Skip to comments.Texas Hunters Can Now Use Silencers On Their Firearm
Posted on 04/29/2012 6:13:24 AM PDT by marktwain
DALLAS It is now legal in Texas to use a silencer on your firearm while hunting, after the Texas Parks and Wildlife Commission adopted new rules in late March.
The main goal of a silencer is a pretty simple one: Hearing protection.
"Anything over 140 decibels is by OSHA standards is too loud for the human ear, and most gunfire is over 160 decibels," said Joshua Waldron, CEO for Silencerco, a silencer manufacturing company.
Silencers, legal in 39 states including Texas, are becoming more popular. The concept of hunters having silencers however has drawn some controversy. Some said having silencers while hunting is a bad idea because other hunters or people in the woods would not be able to hear the gunshot.
"If it is long distances, than maybe you can't hear it, however, with that being said, with people hunting, they are using high powered rifles, and silencers, they will still be loud, but not as loud," said William Tran, a shooting enthusiast.
The key with silencers is that, despite the name, silencers are not silent.
"OSHA considers that hearing safe threshold to be 140 decibels. That's still pretty loud, and you can hear these gunshots in the background, they are all suppressed gunshots, they are not silent," said Gary Hughes with Silencerco.
CW 33 News tested out a variety of guns with silencers to see how loud the gunshot sounded. With an adaptive combat rifle, the gunshot was very loud. With a .45 caliber gun, it was clear the sound was a gun shot, and even a .22 caliber handgun was not silent.
Some gun advocates believe not having a silencer could end up being more dangerous for hunters.
"A lot of people will put hearing protection on to protect their ears, but then they can't hear their surroundings, so it is actually dangerous when you're hunting when you are not able to hear other hunters and things," said Waldron.
Texans who want a silencer for their firearm must still go through an application process administered by the Bureau of Alcohol, Tobacco, Firearms and Explosives, pay $200 and go through a criminal background check.
It is beyond stupid, becoming malicious, when the government requires you to pay a 200 dollar tax, give fingerprints, and jump though numerous legalistic hoops in order to reduce the sound footprint of your firearm.
The federal law should have been repealed decades ago.
It is a tax. It took almost 100 years to repeal the Spanish-American war tax.
People think it’s like the movies where a “silencer” makes a gun super quiet instead of producing a significant, but reduced noise.
I agree on the repeal. Making a mistake a couple of times at the range by forgetting to put my ears on has caused me to have tinnitus in both ears.
Rifles can be significantly suppressed, but not the typical rifle. Given F=MxVxV, the mass of the bullet must be signficantly increased to have the same or adequate effects.
A sub-sonic .50 cal 600 grain bullet (think .50-70) would be suitable for deer and more suppressed.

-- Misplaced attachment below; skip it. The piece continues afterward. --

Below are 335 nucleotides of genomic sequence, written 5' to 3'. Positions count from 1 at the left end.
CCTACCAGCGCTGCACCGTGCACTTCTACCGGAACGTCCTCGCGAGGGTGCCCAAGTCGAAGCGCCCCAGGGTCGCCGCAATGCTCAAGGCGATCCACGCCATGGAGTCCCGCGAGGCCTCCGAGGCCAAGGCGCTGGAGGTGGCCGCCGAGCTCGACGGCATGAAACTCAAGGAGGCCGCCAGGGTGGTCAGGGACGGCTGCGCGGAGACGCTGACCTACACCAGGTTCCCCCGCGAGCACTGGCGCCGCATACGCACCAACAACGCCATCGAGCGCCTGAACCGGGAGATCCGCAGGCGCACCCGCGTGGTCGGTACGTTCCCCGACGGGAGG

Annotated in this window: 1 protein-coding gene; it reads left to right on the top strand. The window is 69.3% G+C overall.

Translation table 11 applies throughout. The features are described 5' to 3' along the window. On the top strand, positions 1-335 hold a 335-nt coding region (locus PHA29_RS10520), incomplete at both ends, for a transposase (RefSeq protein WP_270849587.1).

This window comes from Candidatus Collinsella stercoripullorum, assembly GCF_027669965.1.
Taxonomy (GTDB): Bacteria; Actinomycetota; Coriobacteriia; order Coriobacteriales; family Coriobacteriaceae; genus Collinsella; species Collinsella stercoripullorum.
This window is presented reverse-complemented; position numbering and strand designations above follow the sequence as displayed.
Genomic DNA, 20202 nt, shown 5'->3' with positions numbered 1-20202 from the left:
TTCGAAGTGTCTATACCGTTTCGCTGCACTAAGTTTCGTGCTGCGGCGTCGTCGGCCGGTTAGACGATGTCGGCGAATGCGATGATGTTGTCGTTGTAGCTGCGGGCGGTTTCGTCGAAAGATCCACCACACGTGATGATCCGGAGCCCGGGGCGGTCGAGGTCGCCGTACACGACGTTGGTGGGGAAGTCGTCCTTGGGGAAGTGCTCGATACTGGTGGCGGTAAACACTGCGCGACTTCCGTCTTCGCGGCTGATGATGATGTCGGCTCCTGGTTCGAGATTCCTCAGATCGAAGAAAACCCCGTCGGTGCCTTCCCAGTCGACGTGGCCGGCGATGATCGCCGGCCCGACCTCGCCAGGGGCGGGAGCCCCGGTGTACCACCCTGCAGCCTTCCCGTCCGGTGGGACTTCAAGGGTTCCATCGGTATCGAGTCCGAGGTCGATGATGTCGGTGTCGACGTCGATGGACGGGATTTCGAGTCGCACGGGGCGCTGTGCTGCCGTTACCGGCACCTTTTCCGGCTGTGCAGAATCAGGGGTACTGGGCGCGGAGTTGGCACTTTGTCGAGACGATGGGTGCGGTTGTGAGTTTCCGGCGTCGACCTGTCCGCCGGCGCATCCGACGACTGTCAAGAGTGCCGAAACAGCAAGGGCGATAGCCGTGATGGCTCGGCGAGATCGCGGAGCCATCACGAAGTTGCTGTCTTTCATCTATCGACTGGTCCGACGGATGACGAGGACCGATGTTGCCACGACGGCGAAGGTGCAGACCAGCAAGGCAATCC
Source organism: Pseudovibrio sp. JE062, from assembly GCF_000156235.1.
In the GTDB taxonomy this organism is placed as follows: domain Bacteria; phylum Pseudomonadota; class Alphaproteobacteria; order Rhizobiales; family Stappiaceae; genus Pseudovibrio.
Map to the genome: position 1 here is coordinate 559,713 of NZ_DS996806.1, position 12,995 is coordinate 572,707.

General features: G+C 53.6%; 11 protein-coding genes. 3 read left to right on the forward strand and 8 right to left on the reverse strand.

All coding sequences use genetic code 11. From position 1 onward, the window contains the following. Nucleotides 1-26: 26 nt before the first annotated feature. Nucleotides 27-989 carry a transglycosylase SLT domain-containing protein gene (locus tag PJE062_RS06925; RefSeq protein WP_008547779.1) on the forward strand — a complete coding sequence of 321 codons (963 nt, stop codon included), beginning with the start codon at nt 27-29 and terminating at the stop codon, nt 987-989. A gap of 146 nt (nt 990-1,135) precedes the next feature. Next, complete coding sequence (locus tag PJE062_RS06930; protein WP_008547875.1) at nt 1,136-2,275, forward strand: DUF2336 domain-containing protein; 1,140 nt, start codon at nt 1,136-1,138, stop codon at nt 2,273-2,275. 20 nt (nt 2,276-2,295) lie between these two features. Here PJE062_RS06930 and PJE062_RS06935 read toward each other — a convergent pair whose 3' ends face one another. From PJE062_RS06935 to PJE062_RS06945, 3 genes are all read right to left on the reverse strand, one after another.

Of course, you’ll have to be a better shot, as hold over will be significant even at 300 yards.
I like the idea of using the Federal OSHA laws against the powers who construct “infringements” against the 2nd Amendment. Really quite brilliant.
Check your oil before shooting.
OK...so what is the issue here? Texans, like anyone else could always apply for a silencer, pay the tax, have the paperwork on them and fire away. Now, if Texans told the Feds to get screwed and the silencers will be manufactured and sold only in Texas, to Texas residents, this would be a real story.
What am I missing here?
“What am I missing here? “
It is no longer illegal to use suppressors while hunting game in TX.
My right ear has tinitus, in part due to shooting. Surpressors would be a wonderful thing.
What’s insane is the almost 6 months the ATF takes to process an application.
At one of our Sunday “gatherings”, I shot a suppressed Mac 10. The sound reminded me of that of a pneumatic impact wrench. Curiously, the sun was behind me, and you could see the stream of copper-clad slugs quite clearly — making the experience similar to shooting a tight stream of water through a hose nozzle...
In my Texas County, the Sheriff refuses to sign off for those who just want to pay the tax, rather than go the firearms trust route.
He has stated: "Never Have. Never Will."
I will not be voting for him, but he will win re-election here.
It’s a “beautiful sight” when all the conditions are just right, and *that happens*, isn’t it? Almost surreal...
There is no reason it would have to be loaded with black powder. You can down load with the right smokeless powder to get subsonic velocity. Smaller cartridges are better for this though, as ignition problems start to develop for a mainly empty case, when the cases designed for black power are used.
Having said that, I'm not sure that black powder would pose a problem, except it would foul the suppressor like mad. Black power is not a high-explosive, so I would think it would make for a quieter round to begin with. I know that my old .44 cap and ball is nothing compared to a .44 mag in noise, although it produces a huge fire ball. Although black powder